often naturalized. untoothed leaflets. flowers are clustered in They are borne on stout. becoming fissured with age. and wood. FLOWERING TIME Late spring to early summer. which can be seen if shoots are cut lengthways. smooth shoots and are aromatic separate pendulous catkins on the same when crushed. males hang in conspicuous catkins up to shorter than the males. smooth on young trees. There are many garden selections grown for their fruit. The yellow-green flowers are small and tree. SPREAD 20m. the females without petals. . green husk dark green leaves broadly spreading habit fruit to 5cm long NOTE HEIGHT 25m. Europe. dark green MALE and female leaves with 5–9 leaflets. the Walnut has pinnate. 10cm long from the ends of old shoots. while the shorter female catkins form at the tips of new shoots as the leaves are expanding.E. The fruit is the familiar creamy white leaf to 45cm walnut.BROADLEAVED COMPOUND 69 Walnut Juglans regia (Juglandaceae) A deciduous tree. SIMILAR SPECIES None – no other walnut has leaves with so few. fruit. OCCURRENCE Mountains and hillside forests in S. which are bronze when young. BARK Pale grey. widely cultivated for their ornamental value. enclosed in a rounded green husk that ripens long to brown. Walnuts can be distinguished from the related hickories (Carya) by the chambered pith.

petalless flowers are borne in separate catkins. FLOWERING TIME Late spring. this is a vigorous tree with suckers at the base. OCCURRENCE Cultivated. the Wingnut usually produces suckers from the base. native to the Caucasus and N. BARK Purple-brown. broadly spreading habit RIPENING fruit clusters hang below the glossy. FLOWERING TIME Late spring. The small. SPREAD 30m. SIMILAR SPECIES Hybrid Wingnut (below). hanging clusters. unstalked leaflets and upright. BARK Grey and smooth when young. developing crossing leaf to 50cm long fruit cluster male catkin to 45cm long ridges with age. deciduous tree. The large. flowers are in hanging catkins. dark green foliage in summer. green-winged nut that ripens to brown. males yellow and females green. glossy. pinnate leaves have numerous unstalked. green-winged nuts spreading ripen to brown and are habit borne in long. lack an upright wing on the leaf stalk. Borne in hanging clusters. Small. slender. OCCURRENCE Known only in cultivation. which has slightly winged leaf stalks. The alternate. leaf to 60cm long A fast-growing. Hybrid Wingnut Pterocarya x rehderiana (Juglandaceae) A garden hybrid between Wingnut (above) and Chinese Wingnut (P. The small. winged stalks. dark green leaflets that turn yellow in autumn. winged fruit in hanging catkin HEIGHT 30m. interlacing ridges over the years. stenoptera). . stenoptera). SIMILAR SPECIES Wingnut (above) and Chinese Wingnut (P. becoming ridged with age. the males yellow and the females green. Iran.70 BROADLEAVED COMPOUND Wingnut Pterocarya fraxinifolia (Juglandaceae) BARK of mature Wingnut trees develops deep. SPREAD 25m. the fruit is a small. pinnate leaves have up to 19 toothed. HEIGHT 25m. petalless.

each about 5mm long. fluffy clusters of flowers appear at the ends of the shoots. native to S. that is brown when ripe. silky pink stamens.W. SIMILAR SPECIES Pink Siris (below). which has blue-green leaves and bark. native to S. Silver Wattle has alternate. The alternate. fragrant yellow flowers SMOOTH and bluegreen on young trees. SIMILAR SPECIES Silver Wattle (above). the bark becomes nearly black with age. OCCURRENCE Cultivated.E.BROADLEAVED COMPOUND 71 Silver Wattle Acacia dealbata (Leguminosae/Fabaceae) An evergreen. fern-like. SPREAD 12m. . this deciduous tree has an open. leaf to 12cm long fruit to 8cm long HEIGHT 15m. bipinnate. OCCURRENCE Cultivated (Mediterranean region). Pink Siris Albizia julibrissin (Leguminosae/Fabaceae) Also known as the Silk Tree. flower cluster leaflets to 1cm long SMALL flowers in clusters are made conspicuous by long. FLOWERING TIME Late winter to early spring. Asia and China. FLOWERING TIME Late summer. to 15cm long. ripening from green to brown. spreading habit. becoming nearly black with age. broadly conical to spreading tree. The fruit is a flattened pod. Borne in large heads composed of many small. The fruit is a flattened pod. BARK Smooth and blue-green. rounded clusters. SPREAD 10m. dark green leaves have numerous small leaflets. Dense. BARK Dark grey-brown and smooth. Australia and Tasmania. has dark green leaves and dark grey-brown bark. broadly spreading habit HEIGHT 12m. bipinnate blue-green leaves divided into numerous tiny leaflets. the individual flowers are tiny.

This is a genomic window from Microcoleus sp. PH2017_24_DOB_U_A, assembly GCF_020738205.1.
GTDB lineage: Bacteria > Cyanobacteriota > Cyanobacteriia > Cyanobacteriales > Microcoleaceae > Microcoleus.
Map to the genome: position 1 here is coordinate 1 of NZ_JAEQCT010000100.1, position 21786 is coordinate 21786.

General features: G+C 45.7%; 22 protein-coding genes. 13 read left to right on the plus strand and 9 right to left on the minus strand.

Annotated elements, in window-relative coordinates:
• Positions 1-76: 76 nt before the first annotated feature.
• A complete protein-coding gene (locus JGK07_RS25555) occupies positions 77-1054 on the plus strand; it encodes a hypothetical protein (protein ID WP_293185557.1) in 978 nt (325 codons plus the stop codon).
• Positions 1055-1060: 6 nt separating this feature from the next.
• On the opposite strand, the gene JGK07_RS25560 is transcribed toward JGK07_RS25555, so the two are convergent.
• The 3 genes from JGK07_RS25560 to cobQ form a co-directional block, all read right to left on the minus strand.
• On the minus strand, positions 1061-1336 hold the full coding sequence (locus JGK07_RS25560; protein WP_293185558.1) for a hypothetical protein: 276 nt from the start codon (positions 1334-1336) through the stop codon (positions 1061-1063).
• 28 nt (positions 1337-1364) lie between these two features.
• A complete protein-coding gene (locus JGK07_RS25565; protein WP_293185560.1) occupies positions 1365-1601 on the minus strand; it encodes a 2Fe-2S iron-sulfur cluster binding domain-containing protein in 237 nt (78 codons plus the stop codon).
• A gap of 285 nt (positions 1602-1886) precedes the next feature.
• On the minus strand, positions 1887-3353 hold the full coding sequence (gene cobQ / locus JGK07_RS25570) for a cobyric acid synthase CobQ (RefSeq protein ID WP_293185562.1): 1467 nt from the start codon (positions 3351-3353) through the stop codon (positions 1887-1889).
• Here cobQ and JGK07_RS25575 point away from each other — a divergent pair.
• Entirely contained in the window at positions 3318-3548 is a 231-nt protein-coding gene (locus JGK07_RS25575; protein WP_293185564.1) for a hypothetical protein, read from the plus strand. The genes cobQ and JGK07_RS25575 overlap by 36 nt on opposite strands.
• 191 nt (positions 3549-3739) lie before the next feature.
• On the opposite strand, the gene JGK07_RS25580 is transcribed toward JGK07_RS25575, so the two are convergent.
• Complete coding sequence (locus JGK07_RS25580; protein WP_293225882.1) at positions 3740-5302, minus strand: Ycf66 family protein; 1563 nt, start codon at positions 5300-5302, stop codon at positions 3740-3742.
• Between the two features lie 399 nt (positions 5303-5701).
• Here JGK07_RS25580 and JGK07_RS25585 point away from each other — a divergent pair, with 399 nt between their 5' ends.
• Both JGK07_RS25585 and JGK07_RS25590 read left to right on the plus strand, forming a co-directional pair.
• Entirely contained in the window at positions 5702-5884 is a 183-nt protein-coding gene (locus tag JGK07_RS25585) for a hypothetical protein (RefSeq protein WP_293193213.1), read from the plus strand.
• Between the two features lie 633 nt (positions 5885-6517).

Asia. the deciduous Pea Tree is upright when young. .72 BROADLEAVED COMPOUND Pea Tree Caragana arborescens (Leguminosae/Fabaceae) YELLOW peaflowers up to 2cm in length are produced on slender stalks in small clusters. SIMILAR SPECIES None – the foliage and fruit are very distinct. glossy. Carob Ceratonia siliqua (Leguminosae/Fabaceae) An evergreen tree of broad. arborescens ‘Lorbergii’ is a selection with very slender leaflets and smaller flowers. shrubby growth More often a large shrub. up to 15cm long. The fruit. rocky areas and hillsides of the Mediterranean region. leathery. widely cultivated and naturalized in S. BARK Dark brown and rough. pinnate leaves. The flowers are borne on the previous year’s woody growth and are followed by cylindrical brown pods up to 5cm in length. spreading with age. males and females usually on separate trees. SIMILAR SPECIES C. later turn purple-brown. which does not split open. the terminal one being replaced by a bristle-like. dark. OCCURRENCE Dry. SPREAD 12m. FLOWERING TIME Summer to autumn. and glossy. dark. BARK Grey-brown. pod-like fruit. Europe. The alternate. contains hard seeds in a sweet pulp. Small green flowers are borne in cylindrical clusters. native to N. have 4–6 pairs of untoothed leaflets. smooth. leaf to 8cm long HEIGHT 6m.to mid-green leaves are composed of up to six pairs of untoothed leaflets and lack a terminal leaflet. green when young. fruit to 20cm long HEIGHT 10m. OCCURRENCE Cultivated in gardens and sometimes naturalized. spreading habit. Its alternate. FLOWERING TIME Late spring.to mid-green. the Carob is also sometimes shrubby. SPREAD 4m. spreading habit leaflet to 6cm long FLATTENED. slender spine.